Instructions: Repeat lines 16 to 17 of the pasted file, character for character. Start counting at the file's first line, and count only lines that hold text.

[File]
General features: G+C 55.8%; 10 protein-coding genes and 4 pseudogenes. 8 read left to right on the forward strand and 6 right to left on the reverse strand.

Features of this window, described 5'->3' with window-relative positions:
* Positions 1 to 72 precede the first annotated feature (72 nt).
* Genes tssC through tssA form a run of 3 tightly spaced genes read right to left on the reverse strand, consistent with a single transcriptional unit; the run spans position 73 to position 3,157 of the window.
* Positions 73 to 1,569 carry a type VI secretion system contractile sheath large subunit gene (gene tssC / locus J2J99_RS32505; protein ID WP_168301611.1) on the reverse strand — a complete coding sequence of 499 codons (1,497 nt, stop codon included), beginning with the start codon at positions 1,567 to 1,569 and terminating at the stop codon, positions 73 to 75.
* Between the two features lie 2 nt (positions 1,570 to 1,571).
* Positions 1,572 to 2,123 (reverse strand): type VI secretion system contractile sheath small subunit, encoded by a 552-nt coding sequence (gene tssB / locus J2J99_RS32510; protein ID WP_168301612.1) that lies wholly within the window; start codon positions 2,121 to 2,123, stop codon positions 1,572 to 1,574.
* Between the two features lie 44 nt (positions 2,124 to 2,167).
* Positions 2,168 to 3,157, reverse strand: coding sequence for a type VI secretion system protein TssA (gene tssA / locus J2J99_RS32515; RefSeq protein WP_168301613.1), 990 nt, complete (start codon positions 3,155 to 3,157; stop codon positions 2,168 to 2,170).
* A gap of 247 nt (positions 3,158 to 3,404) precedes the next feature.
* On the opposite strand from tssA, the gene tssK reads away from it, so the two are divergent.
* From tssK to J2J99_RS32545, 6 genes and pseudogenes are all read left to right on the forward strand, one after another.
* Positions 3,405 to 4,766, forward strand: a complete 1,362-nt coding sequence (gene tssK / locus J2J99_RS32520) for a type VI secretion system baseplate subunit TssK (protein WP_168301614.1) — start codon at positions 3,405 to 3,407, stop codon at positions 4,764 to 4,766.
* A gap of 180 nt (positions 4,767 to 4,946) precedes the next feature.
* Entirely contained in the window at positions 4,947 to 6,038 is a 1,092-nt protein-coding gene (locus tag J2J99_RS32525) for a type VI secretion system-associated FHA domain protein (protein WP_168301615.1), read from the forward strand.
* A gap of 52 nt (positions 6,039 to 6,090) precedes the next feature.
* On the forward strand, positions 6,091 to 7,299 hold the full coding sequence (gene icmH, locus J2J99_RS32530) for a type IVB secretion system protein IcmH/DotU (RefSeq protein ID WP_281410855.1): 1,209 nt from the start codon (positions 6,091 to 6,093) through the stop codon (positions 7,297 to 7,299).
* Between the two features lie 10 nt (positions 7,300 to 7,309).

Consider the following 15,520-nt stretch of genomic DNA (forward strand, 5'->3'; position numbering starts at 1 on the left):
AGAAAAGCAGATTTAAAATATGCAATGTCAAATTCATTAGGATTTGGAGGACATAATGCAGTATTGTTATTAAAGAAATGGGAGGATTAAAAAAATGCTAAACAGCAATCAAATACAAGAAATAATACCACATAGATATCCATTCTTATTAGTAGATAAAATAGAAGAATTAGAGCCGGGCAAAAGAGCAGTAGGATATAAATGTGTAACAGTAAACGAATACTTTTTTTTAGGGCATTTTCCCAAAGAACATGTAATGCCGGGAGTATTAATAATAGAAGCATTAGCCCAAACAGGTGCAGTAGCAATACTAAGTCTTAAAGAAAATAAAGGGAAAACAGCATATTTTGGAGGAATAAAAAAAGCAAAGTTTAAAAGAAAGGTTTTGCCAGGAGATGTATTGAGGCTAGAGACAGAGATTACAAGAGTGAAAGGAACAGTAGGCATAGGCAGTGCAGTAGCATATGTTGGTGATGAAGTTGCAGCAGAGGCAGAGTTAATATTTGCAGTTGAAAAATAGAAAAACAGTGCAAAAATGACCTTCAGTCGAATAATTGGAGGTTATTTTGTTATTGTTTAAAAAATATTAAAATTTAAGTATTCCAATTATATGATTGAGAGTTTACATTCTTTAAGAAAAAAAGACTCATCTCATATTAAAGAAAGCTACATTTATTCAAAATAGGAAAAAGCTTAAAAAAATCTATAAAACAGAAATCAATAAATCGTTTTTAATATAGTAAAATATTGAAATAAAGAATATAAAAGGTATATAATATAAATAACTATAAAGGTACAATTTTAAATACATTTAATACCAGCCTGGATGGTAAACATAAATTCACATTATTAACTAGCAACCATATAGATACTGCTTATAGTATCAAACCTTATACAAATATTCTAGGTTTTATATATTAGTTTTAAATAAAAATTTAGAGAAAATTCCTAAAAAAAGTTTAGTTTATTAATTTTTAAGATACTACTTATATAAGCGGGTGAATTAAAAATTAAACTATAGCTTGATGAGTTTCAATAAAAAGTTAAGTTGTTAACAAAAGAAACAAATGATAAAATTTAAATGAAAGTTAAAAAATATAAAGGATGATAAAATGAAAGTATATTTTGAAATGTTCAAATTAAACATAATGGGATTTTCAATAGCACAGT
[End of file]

* A gap of 52 nt (positions 6,039 to 6,090) precedes the next feature.
* On the forward strand, positions 6,091 to 7,299 hold the full coding sequence (gene icmH, locus J2J99_RS32530) for a type IVB secretion system protein IcmH/DotU (RefSeq protein ID WP_281410855.1): 1,209 nt from the start codon (positions 6,091 to 6,093) through the stop codon (positions 7,297 to 7,299).